On the one hand, Kevin is doing exactly what he should be doing: reading the early source critics with a hermeneutic of suspicion (self-link). How do their arguments and conclusions reflect their anti-Judaic (and for that matter, anti-Roman Catholic, anti-ritual) biases? How does the rhetoric of their arguments and conclusions seek to reproduce those biases in the reader? Terribly important questions, these.

On the other hand, I’d argue that Kevin’s initial post dismisses DeWette’s conclusions without addressing his use of evidence and line of reasoning. Doug brought up the “intentional fallacy,” and I would further specify the fallacy of “poisoning the well”: the fallacious idea is that, once DeWette has been brought into (deserved or undeserved) ill repute, we can just assume that his arguments are inconsequential. Finally, Kevin makes the rather sweeping claim that later biblical source criticism has willfully ignored the plain biases in the work of its predecessors. In other words, he argues that while he reads DeWette with a hermeneutic of suspicion, biblical scholars on the whole (who agree with DeWette on dating the core of Deuteronomy to the 7th century) have not done so.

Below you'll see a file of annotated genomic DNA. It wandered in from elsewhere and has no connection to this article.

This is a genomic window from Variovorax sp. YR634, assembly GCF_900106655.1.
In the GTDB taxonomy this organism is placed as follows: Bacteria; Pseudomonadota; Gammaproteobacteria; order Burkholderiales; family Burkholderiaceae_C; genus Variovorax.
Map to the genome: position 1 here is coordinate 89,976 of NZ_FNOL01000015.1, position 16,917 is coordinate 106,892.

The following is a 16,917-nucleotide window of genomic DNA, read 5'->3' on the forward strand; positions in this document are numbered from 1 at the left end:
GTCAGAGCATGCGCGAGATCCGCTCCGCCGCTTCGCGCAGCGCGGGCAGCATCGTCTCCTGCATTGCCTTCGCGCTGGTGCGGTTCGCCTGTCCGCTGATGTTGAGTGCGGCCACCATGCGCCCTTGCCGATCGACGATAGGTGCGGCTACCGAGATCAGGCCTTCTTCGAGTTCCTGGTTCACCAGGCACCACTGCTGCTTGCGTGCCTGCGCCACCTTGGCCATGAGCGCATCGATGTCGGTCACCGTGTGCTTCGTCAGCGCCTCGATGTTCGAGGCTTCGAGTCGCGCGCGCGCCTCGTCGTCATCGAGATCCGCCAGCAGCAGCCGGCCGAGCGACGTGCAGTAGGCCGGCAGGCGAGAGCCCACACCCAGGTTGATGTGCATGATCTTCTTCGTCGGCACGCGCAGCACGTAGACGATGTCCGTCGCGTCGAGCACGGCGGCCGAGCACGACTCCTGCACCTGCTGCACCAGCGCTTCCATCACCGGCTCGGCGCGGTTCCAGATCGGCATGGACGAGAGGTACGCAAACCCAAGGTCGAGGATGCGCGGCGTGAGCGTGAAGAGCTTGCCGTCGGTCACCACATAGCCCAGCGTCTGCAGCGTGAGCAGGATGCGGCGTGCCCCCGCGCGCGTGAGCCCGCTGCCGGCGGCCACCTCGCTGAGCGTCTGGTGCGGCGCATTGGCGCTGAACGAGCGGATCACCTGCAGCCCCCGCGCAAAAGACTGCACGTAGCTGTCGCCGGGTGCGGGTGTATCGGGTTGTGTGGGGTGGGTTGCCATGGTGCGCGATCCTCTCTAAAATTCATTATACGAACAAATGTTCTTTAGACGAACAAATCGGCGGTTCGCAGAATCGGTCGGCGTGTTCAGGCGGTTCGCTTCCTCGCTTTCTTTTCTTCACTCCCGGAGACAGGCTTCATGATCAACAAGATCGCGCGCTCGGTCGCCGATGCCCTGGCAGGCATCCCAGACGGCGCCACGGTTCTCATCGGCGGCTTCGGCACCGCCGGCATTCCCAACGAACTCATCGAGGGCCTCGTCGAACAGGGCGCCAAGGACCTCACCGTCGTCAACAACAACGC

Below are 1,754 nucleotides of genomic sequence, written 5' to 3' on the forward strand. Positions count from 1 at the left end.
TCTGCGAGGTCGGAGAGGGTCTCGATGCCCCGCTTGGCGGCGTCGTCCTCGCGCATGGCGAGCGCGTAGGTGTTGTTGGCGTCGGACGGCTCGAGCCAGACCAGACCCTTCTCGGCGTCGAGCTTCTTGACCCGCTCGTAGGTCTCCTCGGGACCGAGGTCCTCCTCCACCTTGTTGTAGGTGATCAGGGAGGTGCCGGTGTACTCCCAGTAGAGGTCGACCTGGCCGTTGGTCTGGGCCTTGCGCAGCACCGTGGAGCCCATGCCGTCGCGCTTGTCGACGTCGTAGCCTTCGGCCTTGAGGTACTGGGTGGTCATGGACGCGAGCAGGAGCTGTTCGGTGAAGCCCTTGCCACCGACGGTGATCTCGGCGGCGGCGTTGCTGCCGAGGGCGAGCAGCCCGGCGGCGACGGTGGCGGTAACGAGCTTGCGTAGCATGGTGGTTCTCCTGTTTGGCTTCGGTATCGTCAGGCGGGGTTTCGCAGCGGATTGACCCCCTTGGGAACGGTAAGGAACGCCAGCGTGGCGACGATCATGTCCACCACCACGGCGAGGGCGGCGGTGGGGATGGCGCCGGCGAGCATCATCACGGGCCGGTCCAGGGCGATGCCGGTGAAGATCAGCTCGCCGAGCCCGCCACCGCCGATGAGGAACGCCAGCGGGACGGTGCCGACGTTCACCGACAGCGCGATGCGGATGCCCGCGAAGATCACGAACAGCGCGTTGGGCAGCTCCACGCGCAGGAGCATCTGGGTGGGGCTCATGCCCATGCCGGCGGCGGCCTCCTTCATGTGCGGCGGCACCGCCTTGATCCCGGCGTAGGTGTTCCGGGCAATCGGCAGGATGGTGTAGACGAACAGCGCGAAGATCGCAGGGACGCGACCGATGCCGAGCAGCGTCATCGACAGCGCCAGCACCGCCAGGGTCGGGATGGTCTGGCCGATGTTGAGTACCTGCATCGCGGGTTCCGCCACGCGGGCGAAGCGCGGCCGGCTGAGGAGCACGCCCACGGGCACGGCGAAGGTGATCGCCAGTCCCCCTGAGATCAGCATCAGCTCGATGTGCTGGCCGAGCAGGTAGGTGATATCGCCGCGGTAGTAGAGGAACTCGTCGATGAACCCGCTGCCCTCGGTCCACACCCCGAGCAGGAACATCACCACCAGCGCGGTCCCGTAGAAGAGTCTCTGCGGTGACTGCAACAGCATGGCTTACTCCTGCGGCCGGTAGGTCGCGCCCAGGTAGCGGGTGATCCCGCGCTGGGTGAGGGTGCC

I call attention to the comments to these three posts, because they represent the kind of conversation typical of strong scholars concerning this procedural issue. How do we acknowledge the biases of our forebears (once recognized as such) while still engaging in our continuing work their use of evidence and their lines of reasoning?

It is essential that we model “best practices” in this regard, because our own students and their students will learn from our example and read us accordingly when our own biases, invisible to us, come to be recognized. On the matter of bias and evidence, as on any matter, as we comment, in such a mode can we look forward to being commented on.